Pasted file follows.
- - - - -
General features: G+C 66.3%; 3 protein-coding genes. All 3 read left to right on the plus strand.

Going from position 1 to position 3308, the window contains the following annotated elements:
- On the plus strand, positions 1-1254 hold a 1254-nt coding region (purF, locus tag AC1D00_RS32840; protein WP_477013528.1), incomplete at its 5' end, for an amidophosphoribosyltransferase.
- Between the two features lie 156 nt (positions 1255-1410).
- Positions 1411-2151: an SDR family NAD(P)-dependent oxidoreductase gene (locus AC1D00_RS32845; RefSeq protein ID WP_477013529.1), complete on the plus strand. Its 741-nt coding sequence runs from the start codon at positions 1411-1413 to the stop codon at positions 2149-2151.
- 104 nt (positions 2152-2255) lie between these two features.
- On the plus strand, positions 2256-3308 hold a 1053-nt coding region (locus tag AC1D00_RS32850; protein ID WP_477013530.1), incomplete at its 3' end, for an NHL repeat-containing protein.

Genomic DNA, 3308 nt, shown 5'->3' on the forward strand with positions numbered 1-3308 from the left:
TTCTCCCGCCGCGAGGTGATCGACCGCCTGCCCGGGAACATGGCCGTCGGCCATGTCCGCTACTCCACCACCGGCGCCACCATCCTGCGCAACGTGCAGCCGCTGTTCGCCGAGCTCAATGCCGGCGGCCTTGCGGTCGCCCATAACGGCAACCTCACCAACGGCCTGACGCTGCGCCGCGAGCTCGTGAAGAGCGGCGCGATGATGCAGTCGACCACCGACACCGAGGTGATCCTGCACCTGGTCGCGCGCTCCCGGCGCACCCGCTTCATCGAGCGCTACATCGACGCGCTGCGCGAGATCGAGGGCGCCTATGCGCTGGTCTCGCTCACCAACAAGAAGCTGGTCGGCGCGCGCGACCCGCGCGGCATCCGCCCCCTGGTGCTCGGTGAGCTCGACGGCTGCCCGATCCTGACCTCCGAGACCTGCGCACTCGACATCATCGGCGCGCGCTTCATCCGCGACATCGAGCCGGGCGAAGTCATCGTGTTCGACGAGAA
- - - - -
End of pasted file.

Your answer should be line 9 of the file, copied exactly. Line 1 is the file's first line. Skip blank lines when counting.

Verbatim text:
TTCTCCCGCCGCGAGGTGATCGACCGCCTGCCCGGGAACATGGCCGTCGGCCATGTCCGCTACTCCACCACCGGCGCCACCATCCTGCGCAACGTGCAGCCGCTGTTCGCCGAGCTCAATGCCGGCGGCCTTGCGGTCGCCCATAACGGCAACCTCACCAACGGCCTGACGCTGCGCCGCGAGCTCGTGAAGAGCGGCGCGATGATGCAGTCGACCACCGACACCGAGGTGATCCTGCACCTGGTCGCGCGCTCCCGGCGCACCCGCTTCATCGAGCGCTACATCGACGCGCTGCGCGAGATCGAGGGCGCCTATGCGCTGGTCTCGCTCACCAACAAGAAGCTGGTCGGCGCGCGCGACCCGCGCGGCATCCGCCCCCTGGTGCTCGGTGAGCTCGACGGCTGCCCGATCCTGACCTCCGAGACCTGCGCACTCGACATCATCGGCGCGCGCTTCATCCGCGACATCGAGCCGGGCGAAGTCATCGTGTTCGACGAGAA